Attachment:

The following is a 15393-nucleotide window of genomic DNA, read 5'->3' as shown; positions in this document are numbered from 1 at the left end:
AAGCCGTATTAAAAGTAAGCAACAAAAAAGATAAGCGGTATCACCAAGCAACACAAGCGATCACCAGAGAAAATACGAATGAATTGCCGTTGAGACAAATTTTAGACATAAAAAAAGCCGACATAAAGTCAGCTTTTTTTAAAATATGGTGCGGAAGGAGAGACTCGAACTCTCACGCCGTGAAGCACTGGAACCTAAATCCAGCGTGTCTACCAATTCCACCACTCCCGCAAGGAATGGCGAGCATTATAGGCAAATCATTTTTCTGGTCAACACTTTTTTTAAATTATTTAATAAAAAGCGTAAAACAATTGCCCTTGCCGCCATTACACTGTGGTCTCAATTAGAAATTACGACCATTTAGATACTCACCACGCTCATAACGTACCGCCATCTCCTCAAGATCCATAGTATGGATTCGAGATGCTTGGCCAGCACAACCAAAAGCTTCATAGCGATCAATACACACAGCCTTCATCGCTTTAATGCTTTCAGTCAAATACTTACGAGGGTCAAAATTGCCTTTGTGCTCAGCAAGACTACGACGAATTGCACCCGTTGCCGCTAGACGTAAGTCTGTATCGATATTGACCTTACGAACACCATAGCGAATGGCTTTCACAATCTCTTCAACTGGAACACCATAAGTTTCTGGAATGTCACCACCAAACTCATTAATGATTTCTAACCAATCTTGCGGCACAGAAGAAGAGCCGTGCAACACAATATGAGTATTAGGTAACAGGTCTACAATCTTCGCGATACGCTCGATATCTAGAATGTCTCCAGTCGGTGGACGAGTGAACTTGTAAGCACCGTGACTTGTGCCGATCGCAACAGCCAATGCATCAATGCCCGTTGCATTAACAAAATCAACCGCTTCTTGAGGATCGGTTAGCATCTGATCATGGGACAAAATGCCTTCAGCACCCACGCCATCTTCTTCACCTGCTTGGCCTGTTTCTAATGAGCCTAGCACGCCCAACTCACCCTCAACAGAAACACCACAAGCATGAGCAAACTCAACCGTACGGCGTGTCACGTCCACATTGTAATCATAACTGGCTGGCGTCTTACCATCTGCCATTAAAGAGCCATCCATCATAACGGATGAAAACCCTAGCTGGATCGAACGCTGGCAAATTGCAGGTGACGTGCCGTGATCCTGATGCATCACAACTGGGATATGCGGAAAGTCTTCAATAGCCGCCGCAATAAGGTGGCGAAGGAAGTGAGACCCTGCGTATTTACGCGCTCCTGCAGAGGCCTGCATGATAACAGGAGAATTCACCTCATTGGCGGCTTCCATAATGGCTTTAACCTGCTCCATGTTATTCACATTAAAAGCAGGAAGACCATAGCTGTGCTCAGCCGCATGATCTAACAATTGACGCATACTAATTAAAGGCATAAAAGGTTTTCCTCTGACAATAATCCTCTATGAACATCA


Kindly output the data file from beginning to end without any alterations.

The following is a 15393-nucleotide window of genomic DNA, read 5'->3' as shown; positions in this document are numbered from 1 at the left end:
AAGCCGTATTAAAAGTAAGCAACAAAAAAGATAAGCGGTATCACCAAGCAACACAAGCGATCACCAGAGAAAATACGAATGAATTGCCGTTGAGACAAATTTTAGACATAAAAAAAGCCGACATAAAGTCAGCTTTTTTTAAAATATGGTGCGGAAGGAGAGACTCGAACTCTCACGCCGTGAAGCACTGGAACCTAAATCCAGCGTGTCTACCAATTCCACCACTCCCGCAAGGAATGGCGAGCATTATAGGCAAATCATTTTTCTGGTCAACACTTTTTTTAAATTATTTAATAAAAAGCGTAAAACAATTGCCCTTGCCGCCATTACACTGTGGTCTCAATTAGAAATTACGACCATTTAGATACTCACCACGCTCATAACGTACCGCCATCTCCTCAAGATCCATAGTATGGATTCGAGATGCTTGGCCAGCACAACCAAAAGCTTCATAGCGATCAATACACACAGCCTTCATCGCTTTAATGCTTTCAGTCAAATACTTACGAGGGTCAAAATTGCCTTTGTGCTCAGCAAGACTACGACGAATTGCACCCGTTGCCGCTAGACGTAAGTCTGTATCGATATTGACCTTACGAACACCATAGCGAATGGCTTTCACAATCTCTTCAACTGGAACACCATAAGTTTCTGGAATGTCACCACCAAACTCATTAATGATTTCTAACCAATCTTGCGGCACAGAAGAAGAGCCGTGCAACACAATATGAGTATTAGGTAACAGGTCTACAATCTTCGCGATACGCTCGATATCTAGAATGTCTCCAGTCGGTGGACGAGTGAACTTGTAAGCACCGTGACTTGTGCCGATCGCAACAGCCAATGCATCAATGCCCGTTGCATTAACAAAATCAACCGCTTCTTGAGGATCGGTTAGCATCTGATCATGGGACAAAATGCCTTCAGCACCCACGCCATCTTCTTCACCTGCTTGGCCTGTTTCTAATGAGCCTAGCACGCCCAACTCACCCTCAACAGAAACACCACAAGCATGAGCAAACTCAACCGTACGGCGTGTCACGTCCACATTGTAATCATAACTGGCTGGCGTCTTACCATCTGCCATTAAAGAGCCATCCATCATAACGGATGAAAACCCTAGCTGGATCGAACGCTGGCAAATTGCAGGTGACGTGCCGTGATCCTGATGCATCACAACTGGGATATGCGGAAAGTCTTCAATAGCCGCCGCAATAAGGTGGCGAAGGAAGTGAGACCCTGCGTATTTACGCGCTCCTGCAGAGGCCTGCATGATAACAGGAGAATTCACCTCATTGGCGGCTTCCATAATGGCTTTAACCTGCTCCATGTTATTCACATTAAAAGCAGGAAGACCATAGCTGTGCTCAGCCGCATGATCTAACAATTGACGCATACTAATTAAAGGCATAAAAGGTTTTCCTCTGACAATAATCCTCTATGAACATCA